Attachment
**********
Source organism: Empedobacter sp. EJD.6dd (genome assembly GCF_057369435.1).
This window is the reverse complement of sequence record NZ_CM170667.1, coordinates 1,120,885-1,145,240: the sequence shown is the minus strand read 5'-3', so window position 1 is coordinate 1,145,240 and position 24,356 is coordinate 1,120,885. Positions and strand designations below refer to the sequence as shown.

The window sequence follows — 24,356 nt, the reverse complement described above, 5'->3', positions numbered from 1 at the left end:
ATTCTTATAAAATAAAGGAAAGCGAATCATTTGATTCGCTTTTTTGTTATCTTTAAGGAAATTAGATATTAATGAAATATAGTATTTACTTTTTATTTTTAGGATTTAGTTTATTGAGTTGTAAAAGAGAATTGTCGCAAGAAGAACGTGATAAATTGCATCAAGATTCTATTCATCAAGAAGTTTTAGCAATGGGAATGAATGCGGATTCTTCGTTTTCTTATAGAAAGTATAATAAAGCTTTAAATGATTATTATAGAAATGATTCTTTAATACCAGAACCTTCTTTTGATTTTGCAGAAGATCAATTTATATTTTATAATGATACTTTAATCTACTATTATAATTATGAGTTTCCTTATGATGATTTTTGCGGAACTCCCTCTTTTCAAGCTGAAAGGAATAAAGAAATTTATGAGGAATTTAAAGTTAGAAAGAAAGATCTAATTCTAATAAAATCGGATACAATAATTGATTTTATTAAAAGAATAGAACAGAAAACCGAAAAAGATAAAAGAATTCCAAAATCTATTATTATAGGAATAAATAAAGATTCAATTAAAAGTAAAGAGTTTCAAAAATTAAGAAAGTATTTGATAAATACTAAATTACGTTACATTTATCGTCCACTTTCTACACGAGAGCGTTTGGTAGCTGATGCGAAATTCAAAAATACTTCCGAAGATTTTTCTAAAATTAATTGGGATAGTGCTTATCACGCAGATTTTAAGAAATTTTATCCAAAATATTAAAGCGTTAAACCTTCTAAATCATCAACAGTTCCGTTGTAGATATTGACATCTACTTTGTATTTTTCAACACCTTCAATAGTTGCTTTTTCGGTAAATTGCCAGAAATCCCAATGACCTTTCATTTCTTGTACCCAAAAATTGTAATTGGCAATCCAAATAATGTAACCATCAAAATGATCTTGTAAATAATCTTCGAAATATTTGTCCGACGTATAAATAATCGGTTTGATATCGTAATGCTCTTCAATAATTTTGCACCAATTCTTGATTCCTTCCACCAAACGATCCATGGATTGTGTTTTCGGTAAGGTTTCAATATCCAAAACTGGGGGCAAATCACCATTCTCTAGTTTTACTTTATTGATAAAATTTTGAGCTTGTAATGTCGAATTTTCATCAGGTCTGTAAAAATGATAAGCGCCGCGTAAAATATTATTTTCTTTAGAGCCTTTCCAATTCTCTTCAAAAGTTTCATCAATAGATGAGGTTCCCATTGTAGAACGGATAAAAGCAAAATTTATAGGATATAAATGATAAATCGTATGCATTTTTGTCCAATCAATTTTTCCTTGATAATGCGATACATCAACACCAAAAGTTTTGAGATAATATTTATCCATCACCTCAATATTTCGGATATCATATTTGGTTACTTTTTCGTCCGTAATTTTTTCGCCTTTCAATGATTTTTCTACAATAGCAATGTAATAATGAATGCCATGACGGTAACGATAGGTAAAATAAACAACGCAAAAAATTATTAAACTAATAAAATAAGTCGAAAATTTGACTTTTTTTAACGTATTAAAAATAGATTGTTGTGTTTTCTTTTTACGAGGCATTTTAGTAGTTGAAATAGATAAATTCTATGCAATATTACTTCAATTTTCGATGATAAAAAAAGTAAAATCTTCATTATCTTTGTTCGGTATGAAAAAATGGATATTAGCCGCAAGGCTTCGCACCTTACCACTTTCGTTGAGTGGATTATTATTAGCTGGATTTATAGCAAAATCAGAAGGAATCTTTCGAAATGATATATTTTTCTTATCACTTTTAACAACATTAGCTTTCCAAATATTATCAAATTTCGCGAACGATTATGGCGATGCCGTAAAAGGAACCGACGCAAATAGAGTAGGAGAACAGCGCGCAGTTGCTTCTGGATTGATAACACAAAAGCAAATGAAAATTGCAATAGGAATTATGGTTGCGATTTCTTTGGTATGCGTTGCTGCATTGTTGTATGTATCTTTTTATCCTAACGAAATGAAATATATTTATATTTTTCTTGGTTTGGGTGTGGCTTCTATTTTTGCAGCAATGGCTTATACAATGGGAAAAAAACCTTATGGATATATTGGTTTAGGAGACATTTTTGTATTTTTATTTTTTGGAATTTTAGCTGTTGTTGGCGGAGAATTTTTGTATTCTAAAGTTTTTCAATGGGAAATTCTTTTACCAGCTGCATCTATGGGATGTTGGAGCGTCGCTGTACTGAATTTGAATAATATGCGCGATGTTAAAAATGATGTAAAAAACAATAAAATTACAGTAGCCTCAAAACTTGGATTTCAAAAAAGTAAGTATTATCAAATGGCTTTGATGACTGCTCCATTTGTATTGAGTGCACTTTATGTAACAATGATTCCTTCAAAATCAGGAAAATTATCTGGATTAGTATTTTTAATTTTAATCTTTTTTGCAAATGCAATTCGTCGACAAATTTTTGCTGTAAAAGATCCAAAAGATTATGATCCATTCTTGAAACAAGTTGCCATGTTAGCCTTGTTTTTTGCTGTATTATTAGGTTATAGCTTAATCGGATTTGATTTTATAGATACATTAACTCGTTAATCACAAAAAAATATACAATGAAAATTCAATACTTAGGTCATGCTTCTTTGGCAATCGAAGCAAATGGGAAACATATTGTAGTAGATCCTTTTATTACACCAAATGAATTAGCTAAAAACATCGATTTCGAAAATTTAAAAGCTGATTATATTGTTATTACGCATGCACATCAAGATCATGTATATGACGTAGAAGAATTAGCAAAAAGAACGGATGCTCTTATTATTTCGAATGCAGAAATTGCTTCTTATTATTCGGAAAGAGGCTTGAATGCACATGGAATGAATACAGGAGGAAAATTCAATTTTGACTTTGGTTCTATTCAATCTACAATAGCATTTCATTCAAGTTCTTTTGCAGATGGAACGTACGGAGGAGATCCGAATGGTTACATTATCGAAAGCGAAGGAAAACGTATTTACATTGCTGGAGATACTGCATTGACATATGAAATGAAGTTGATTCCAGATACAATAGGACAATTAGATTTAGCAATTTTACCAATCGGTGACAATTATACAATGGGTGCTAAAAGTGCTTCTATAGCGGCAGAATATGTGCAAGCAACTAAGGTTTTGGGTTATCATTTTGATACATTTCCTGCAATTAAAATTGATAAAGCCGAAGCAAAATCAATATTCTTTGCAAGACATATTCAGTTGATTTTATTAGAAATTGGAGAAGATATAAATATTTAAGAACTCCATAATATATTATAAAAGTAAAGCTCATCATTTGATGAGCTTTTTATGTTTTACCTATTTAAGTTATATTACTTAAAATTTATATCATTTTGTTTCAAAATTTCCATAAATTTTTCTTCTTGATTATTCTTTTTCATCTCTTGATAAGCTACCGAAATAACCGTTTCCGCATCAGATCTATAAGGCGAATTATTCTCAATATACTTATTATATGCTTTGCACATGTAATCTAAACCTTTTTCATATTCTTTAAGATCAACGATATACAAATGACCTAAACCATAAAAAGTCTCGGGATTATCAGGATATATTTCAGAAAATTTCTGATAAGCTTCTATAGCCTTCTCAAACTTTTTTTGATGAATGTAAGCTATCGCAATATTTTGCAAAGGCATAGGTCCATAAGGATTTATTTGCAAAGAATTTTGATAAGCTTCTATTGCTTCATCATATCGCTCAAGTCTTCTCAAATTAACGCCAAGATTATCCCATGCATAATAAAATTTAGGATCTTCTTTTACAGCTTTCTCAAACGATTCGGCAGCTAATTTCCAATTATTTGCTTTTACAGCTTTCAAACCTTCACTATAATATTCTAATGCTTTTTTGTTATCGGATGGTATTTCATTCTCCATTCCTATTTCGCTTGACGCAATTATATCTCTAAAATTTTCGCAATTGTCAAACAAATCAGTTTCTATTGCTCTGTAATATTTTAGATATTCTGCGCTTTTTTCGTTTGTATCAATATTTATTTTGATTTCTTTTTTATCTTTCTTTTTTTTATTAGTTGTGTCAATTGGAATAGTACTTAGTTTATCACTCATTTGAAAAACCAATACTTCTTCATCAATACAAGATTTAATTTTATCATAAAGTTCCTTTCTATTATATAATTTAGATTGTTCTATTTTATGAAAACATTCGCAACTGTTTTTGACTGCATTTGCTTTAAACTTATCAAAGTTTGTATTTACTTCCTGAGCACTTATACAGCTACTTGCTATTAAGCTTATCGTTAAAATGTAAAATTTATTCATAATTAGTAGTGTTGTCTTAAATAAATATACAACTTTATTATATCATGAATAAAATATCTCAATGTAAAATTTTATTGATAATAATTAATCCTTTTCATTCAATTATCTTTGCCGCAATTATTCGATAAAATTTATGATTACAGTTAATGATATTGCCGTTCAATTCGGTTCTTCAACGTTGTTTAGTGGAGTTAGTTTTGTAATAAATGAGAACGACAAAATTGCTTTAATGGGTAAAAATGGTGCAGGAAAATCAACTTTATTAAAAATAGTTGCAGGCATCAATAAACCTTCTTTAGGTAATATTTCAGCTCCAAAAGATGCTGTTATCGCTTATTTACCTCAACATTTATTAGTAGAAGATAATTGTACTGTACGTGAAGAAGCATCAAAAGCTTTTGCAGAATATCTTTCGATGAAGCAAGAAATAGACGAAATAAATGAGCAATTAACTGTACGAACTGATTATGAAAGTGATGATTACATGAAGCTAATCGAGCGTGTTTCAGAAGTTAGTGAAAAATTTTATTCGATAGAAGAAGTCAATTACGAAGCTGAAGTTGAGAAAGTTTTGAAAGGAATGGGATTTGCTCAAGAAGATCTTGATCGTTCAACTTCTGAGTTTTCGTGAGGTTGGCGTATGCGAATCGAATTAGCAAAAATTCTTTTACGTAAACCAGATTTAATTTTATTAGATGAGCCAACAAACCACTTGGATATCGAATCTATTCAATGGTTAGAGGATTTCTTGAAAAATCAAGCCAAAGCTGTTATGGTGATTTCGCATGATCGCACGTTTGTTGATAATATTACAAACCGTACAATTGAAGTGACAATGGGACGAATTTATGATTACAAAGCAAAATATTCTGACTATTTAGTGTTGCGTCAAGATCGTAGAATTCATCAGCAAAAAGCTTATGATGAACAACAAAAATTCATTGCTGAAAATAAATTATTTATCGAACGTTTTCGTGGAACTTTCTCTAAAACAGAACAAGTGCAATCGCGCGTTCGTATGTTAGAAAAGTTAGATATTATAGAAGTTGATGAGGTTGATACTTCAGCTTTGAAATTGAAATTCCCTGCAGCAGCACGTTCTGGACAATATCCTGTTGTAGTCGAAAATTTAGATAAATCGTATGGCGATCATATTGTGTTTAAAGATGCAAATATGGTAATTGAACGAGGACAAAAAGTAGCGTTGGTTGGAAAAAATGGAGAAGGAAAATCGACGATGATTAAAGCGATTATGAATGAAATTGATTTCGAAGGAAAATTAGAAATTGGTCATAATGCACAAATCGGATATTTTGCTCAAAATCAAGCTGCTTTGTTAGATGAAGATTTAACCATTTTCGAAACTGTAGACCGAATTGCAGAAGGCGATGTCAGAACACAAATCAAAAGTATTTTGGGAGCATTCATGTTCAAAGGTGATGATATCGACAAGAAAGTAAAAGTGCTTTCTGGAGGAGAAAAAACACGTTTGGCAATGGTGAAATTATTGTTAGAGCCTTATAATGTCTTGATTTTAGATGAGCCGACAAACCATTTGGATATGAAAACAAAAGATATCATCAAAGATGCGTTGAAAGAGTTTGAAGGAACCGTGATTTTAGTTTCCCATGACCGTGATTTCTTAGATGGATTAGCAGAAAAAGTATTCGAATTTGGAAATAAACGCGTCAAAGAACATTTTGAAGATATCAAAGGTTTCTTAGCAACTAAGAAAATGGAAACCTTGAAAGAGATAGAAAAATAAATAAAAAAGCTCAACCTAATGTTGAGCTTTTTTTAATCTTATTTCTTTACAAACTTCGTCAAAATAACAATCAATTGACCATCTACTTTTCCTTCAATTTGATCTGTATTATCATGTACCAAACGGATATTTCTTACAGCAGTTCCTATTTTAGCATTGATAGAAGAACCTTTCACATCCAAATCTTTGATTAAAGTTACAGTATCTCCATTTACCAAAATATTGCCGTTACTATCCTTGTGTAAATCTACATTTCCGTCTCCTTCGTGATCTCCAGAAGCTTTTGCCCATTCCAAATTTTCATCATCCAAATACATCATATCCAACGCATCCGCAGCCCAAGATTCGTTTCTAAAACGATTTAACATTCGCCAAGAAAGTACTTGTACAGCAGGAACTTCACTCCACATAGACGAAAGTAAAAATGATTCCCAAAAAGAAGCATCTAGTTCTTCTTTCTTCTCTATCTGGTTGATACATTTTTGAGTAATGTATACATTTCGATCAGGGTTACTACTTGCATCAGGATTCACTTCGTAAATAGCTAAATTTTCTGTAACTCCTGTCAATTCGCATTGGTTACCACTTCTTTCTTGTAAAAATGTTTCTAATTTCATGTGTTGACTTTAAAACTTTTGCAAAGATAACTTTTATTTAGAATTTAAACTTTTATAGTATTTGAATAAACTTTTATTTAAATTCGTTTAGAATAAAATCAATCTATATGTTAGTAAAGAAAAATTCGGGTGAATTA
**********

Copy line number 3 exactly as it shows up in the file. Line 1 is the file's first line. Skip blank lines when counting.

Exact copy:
The window sequence follows — 24,356 nt, the reverse complement described above, 5'->3', positions numbered from 1 at the left end: